¶6 Defendant offered evidence to show that no damage resulted from the overflow testified to by plaintiffs; that the land of plaintiffs was permanently damaged by salt water from wells operated on the land now owned by plaintiffs which had been plugged eight or ten years prior to plaintiffs' purchase; that a good crop of corn was grown on the lands here involved in 1944; that plaintiffs produced a better crop of oats on the land claimed to have been damaged the year of the pollution than they produced on it the year before; and that at the time of the trial plaintiffs had a good stand of alfalfa on the damaged land; and that the crop of oats produced by plaintiffs in 1947 was as good as that produced on near-by land.
¶7 After unsuccessful motion for new trial, defendant appeals and relies for reversal of the judgment on the four propositions hereinafter stated and discussed:
"(1) The damage to the oat crop growing on the land permanently damaged is merged into the general damage to the land."
¶8 Permanent damage to land and damage to growing crops are entirely different elements of damage though caused by the same thing and both may be recovered in the same action. Where both are sought in the same action damage to growing crops is not by operation of law merged into the permanent damage sought. One is permanent damage, the other a temporary one, and they must be proven in a different manner. We said in Oklahoma City v. Page, 153 Okla. 285, 6 P.2d 1033:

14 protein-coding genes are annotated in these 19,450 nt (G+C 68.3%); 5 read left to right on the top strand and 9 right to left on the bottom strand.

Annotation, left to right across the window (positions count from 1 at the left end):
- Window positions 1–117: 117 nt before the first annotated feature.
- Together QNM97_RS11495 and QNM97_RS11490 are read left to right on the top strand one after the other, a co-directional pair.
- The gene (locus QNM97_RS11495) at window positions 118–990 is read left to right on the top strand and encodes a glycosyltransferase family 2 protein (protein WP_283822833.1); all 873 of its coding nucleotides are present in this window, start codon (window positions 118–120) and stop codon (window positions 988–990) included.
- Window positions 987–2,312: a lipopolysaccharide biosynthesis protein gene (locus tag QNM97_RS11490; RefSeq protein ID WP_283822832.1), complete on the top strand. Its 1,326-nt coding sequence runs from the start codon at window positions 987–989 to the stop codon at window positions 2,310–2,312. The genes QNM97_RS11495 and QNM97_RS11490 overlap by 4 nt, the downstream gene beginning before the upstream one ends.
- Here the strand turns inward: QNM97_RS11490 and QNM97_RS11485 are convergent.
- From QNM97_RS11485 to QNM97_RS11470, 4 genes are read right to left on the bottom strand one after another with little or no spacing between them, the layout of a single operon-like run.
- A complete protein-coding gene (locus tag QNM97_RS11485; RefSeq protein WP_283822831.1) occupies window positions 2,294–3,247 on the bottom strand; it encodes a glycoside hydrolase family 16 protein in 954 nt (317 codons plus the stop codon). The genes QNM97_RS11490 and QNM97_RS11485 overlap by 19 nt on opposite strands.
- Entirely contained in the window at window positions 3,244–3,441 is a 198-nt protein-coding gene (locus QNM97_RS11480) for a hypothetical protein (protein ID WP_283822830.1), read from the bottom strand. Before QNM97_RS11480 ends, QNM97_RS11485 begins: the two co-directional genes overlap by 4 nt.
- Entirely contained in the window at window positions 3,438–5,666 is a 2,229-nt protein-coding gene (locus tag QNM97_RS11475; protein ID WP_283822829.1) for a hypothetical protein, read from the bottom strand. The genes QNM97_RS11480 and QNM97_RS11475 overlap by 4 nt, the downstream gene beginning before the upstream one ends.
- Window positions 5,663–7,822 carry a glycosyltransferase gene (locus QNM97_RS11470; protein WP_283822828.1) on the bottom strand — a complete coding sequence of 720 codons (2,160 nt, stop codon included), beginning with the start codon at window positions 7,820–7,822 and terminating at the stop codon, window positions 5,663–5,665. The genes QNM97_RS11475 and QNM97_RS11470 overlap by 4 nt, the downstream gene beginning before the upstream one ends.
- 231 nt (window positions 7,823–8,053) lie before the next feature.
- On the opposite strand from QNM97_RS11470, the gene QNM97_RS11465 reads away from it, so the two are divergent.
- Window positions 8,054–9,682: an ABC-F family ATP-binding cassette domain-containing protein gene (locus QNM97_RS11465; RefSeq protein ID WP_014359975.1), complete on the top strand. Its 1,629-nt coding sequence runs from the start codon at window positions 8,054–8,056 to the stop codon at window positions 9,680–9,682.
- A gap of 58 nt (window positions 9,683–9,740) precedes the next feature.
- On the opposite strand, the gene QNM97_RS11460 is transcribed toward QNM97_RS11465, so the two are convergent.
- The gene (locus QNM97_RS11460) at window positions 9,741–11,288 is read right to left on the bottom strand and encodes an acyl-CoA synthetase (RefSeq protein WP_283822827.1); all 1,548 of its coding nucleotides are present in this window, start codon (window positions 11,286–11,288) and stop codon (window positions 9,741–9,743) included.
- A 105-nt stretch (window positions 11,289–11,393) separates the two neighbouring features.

"In an action for nuisance which is temporary as a matter of law, it is not error to refuse to require the plaintiff to elect whether to claim "temporary damages' or `permanent damages', because there may be several effects caused by the nuisance, one or more of which would be temporary and would cease upon abatement of the nuisance, and one or more of which would be permanent regardless of the abatement of the nuisance, and a plaintiff would be entitled to recover full compensation for the wrong, recovering for such temporary effects as could be proved and for such permanent effects as could be proved."